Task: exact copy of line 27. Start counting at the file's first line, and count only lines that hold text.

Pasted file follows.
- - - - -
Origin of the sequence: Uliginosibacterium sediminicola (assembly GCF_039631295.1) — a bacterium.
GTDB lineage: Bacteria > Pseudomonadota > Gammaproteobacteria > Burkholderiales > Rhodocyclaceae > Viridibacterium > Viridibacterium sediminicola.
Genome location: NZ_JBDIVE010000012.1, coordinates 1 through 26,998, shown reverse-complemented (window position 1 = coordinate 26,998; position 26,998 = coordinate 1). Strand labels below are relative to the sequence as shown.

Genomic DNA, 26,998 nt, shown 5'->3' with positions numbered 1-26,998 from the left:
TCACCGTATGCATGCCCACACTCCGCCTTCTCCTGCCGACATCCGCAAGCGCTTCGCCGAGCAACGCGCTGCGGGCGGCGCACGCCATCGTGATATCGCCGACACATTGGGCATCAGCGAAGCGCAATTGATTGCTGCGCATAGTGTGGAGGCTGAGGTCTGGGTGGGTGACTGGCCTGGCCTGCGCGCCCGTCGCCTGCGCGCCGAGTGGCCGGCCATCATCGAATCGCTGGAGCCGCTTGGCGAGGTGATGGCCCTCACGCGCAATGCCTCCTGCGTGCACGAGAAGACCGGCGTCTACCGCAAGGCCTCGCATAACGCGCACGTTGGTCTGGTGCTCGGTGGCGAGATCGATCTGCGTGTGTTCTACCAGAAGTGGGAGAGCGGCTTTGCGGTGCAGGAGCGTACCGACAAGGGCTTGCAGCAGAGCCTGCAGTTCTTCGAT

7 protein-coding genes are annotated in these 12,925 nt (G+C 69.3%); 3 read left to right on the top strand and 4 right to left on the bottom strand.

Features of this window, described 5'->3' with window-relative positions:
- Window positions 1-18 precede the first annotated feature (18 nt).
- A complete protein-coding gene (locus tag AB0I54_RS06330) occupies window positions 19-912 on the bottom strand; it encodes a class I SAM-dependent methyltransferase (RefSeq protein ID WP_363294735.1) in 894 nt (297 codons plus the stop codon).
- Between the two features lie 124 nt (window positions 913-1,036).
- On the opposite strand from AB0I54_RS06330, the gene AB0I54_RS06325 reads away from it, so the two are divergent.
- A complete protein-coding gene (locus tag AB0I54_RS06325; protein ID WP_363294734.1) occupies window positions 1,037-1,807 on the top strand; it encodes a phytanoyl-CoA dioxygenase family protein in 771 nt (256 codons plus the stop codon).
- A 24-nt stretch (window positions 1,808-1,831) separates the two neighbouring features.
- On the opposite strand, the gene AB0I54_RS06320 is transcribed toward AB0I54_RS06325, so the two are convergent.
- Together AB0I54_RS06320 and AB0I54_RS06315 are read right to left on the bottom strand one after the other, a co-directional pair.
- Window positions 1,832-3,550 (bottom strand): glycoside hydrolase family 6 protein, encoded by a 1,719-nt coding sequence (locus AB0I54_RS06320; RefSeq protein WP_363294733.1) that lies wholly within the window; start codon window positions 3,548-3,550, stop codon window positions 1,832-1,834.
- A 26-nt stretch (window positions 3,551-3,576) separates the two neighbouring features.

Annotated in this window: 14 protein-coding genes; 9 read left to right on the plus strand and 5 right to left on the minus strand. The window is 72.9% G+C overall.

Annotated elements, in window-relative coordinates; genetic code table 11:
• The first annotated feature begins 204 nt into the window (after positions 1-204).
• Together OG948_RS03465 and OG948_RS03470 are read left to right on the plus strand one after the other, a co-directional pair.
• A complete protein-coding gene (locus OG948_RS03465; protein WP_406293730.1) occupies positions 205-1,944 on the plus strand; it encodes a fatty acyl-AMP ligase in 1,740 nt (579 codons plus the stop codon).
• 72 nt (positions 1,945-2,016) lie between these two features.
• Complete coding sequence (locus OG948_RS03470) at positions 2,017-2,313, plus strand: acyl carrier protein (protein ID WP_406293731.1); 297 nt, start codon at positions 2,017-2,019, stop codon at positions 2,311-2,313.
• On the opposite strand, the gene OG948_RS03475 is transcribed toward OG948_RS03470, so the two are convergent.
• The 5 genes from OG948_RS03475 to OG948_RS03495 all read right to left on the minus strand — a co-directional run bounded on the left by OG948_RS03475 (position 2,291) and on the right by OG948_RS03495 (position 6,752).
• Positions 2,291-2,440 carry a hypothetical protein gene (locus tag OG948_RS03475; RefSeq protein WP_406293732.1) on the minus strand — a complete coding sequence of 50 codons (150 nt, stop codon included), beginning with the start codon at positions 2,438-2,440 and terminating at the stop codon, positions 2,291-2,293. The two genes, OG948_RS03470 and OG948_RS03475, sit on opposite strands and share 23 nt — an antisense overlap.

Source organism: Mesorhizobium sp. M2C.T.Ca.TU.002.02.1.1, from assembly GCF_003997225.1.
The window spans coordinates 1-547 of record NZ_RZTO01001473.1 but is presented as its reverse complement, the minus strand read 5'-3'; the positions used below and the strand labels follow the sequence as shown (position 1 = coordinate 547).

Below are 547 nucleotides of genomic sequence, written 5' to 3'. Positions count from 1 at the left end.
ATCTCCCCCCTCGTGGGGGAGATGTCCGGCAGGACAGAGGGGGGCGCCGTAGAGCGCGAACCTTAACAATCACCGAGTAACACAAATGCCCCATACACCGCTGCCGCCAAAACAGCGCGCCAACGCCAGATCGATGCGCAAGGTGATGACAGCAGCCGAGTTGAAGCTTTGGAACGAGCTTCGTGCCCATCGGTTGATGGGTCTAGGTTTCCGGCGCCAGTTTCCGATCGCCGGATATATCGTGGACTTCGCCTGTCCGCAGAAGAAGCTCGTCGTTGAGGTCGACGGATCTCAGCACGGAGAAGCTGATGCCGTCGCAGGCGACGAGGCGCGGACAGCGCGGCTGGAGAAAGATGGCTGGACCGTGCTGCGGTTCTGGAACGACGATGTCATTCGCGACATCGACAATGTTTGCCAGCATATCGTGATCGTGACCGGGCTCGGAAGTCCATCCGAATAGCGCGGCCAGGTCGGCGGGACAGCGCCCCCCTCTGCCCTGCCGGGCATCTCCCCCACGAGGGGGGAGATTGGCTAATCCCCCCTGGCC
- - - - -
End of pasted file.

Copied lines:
• Positions 2,291-2,440 carry a hypothetical protein gene (locus tag OG948_RS03475; RefSeq protein WP_406293732.1) on the minus strand — a complete coding sequence of 50 codons (150 nt, stop codon included), beginning with the start codon at positions 2,438-2,440 and terminating at the stop codon, positions 2,291-2,293. The two genes, OG948_RS03470 and OG948_RS03475, sit on opposite strands and share 23 nt — an antisense overlap.